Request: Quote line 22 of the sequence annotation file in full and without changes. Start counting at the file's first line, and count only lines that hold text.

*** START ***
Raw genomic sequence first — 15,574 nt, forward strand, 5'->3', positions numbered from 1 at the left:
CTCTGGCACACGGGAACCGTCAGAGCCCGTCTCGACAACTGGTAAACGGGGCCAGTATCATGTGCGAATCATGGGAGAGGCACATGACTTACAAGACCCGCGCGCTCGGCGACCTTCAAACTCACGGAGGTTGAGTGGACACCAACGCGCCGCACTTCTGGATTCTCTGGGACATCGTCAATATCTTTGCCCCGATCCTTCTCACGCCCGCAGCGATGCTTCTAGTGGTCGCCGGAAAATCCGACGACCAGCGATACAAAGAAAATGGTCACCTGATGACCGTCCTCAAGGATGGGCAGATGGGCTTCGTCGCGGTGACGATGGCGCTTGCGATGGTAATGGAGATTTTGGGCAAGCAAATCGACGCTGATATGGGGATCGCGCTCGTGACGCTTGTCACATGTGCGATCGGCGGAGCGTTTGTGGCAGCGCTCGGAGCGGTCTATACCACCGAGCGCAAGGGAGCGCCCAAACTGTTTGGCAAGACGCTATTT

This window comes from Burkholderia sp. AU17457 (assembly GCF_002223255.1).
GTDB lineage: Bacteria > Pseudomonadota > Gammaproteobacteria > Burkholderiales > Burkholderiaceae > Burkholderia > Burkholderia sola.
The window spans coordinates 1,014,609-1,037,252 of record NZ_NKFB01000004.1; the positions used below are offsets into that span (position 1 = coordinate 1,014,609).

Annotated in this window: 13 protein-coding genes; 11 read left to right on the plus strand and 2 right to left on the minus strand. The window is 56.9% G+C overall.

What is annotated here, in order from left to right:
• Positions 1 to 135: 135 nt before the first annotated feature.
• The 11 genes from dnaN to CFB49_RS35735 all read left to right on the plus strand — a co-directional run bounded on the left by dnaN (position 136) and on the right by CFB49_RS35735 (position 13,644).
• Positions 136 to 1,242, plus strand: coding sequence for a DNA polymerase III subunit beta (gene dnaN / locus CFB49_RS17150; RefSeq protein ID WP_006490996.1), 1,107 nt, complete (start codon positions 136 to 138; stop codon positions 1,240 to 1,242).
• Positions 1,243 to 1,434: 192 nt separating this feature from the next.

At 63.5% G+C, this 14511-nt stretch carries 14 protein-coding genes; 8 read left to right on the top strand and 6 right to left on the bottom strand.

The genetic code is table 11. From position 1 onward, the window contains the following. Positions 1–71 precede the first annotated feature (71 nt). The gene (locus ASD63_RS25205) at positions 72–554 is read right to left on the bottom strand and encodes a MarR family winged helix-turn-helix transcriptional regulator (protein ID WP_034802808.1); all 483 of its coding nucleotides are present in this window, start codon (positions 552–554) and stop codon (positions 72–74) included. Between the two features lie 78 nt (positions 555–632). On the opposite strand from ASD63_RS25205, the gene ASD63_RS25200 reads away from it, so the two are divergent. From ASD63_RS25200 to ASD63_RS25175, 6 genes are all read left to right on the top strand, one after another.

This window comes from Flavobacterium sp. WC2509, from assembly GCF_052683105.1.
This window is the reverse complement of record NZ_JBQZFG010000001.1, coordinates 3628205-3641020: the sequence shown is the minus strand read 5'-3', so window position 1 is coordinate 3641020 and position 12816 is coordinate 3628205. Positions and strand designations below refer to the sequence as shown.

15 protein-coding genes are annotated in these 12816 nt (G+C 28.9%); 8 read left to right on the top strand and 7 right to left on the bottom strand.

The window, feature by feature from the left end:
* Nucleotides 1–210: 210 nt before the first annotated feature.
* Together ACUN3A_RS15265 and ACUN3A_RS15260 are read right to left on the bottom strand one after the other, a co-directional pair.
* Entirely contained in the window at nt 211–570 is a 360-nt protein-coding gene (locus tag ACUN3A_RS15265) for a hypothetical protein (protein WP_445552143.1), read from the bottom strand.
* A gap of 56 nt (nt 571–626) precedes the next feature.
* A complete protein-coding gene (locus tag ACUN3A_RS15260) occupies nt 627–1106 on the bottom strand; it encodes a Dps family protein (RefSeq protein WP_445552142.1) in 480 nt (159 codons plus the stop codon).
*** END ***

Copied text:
* A complete protein-coding gene (locus tag ACUN3A_RS15260) occupies nt 627–1106 on the bottom strand; it encodes a Dps family protein (RefSeq protein WP_445552142.1) in 480 nt (159 codons plus the stop codon).